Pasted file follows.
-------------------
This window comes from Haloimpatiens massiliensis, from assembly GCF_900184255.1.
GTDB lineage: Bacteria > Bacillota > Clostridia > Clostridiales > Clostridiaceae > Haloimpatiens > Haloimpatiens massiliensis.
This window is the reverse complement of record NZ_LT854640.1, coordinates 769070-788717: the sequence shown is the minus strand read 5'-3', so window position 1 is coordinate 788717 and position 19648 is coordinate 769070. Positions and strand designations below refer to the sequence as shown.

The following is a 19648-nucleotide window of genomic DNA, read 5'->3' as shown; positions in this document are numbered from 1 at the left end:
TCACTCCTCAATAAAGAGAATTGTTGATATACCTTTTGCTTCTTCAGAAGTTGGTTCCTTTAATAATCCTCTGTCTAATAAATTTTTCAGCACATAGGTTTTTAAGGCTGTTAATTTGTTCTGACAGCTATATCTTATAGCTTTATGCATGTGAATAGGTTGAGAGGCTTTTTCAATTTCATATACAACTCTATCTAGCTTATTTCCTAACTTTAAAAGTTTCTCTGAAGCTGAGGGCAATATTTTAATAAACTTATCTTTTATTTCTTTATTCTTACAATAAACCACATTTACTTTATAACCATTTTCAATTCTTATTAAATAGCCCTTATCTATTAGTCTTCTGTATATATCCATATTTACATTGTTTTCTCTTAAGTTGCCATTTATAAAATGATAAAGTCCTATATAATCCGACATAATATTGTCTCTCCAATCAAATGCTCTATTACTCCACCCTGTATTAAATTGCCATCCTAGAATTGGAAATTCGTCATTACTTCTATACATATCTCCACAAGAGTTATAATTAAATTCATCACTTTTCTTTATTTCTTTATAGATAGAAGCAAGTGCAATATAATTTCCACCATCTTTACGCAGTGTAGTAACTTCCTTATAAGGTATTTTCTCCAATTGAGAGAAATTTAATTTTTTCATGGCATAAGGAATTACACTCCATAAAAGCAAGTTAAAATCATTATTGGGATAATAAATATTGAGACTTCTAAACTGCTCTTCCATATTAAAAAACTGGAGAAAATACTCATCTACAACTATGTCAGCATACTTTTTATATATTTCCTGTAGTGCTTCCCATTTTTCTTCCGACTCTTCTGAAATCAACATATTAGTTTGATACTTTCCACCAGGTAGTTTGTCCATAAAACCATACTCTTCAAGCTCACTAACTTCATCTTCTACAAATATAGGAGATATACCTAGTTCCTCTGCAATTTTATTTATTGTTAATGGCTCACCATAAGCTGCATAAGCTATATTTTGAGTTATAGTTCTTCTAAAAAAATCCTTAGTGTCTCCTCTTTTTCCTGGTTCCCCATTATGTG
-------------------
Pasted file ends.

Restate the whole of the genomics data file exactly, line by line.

This window comes from Haloimpatiens massiliensis, from assembly GCF_900184255.1.
GTDB lineage: Bacteria > Bacillota > Clostridia > Clostridiales > Clostridiaceae > Haloimpatiens > Haloimpatiens massiliensis.
This window is the reverse complement of record NZ_LT854640.1, coordinates 769070-788717: the sequence shown is the minus strand read 5'-3', so window position 1 is coordinate 788717 and position 19648 is coordinate 769070. Positions and strand designations below refer to the sequence as shown.

The following is a 19648-nucleotide window of genomic DNA, read 5'->3' as shown; positions in this document are numbered from 1 at the left end:
TCACTCCTCAATAAAGAGAATTGTTGATATACCTTTTGCTTCTTCAGAAGTTGGTTCCTTTAATAATCCTCTGTCTAATAAATTTTTCAGCACATAGGTTTTTAAGGCTGTTAATTTGTTCTGACAGCTATATCTTATAGCTTTATGCATGTGAATAGGTTGAGAGGCTTTTTCAATTTCATATACAACTCTATCTAGCTTATTTCCTAACTTTAAAAGTTTCTCTGAAGCTGAGGGCAATATTTTAATAAACTTATCTTTTATTTCTTTATTCTTACAATAAACCACATTTACTTTATAACCATTTTCAATTCTTATTAAATAGCCCTTATCTATTAGTCTTCTGTATATATCCATATTTACATTGTTTTCTCTTAAGTTGCCATTTATAAAATGATAAAGTCCTATATAATCCGACATAATATTGTCTCTCCAATCAAATGCTCTATTACTCCACCCTGTATTAAATTGCCATCCTAGAATTGGAAATTCGTCATTACTTCTATACATATCTCCACAAGAGTTATAATTAAATTCATCACTTTTCTTTATTTCTTTATAGATAGAAGCAAGTGCAATATAATTTCCACCATCTTTACGCAGTGTAGTAACTTCCTTATAAGGTATTTTCTCCAATTGAGAGAAATTTAATTTTTTCATGGCATAAGGAATTACACTCCATAAAAGCAAGTTAAAATCATTATTGGGATAATAAATATTGAGACTTCTAAACTGCTCTTCCATATTAAAAAACTGGAGAAAATACTCATCTACAACTATGTCAGCATACTTTTTATATATTTCCTGTAGTGCTTCCCATTTTTCTTCCGACTCTTCTGAAATCAACATATTAGTTTGATACTTTCCACCAGGTAGTTTGTCCATAAAACCATACTCTTCAAGCTCACTAACTTCATCTTCTACAAATATAGGAGATATACCTAGTTCCTCTGCAATTTTATTTATTGTTAATGGCTCACCATAAGCTGCATAAGCTATATTTTGAGTTATAGTTCTTCTAAAAAAATCCTTAGTGTCTCCTCTTTTTCCTGGTTCCCCATTATGTG